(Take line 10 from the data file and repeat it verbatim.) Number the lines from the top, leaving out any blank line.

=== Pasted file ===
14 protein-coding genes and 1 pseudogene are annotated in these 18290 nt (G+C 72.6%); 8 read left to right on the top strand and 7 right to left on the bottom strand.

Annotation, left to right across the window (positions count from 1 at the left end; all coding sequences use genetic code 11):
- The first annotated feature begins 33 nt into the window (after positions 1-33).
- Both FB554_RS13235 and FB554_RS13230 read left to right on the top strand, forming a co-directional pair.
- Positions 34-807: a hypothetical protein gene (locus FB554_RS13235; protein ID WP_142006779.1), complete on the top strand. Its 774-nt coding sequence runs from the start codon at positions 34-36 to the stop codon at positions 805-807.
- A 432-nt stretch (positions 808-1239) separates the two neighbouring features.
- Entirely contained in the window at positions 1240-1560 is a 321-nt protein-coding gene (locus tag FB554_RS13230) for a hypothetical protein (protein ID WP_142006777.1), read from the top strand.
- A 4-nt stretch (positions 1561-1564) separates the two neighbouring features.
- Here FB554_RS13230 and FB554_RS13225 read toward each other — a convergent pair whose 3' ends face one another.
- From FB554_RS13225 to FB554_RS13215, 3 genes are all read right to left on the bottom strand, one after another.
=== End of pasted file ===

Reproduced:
- From FB554_RS13225 to FB554_RS13215, 3 genes are all read right to left on the bottom strand, one after another.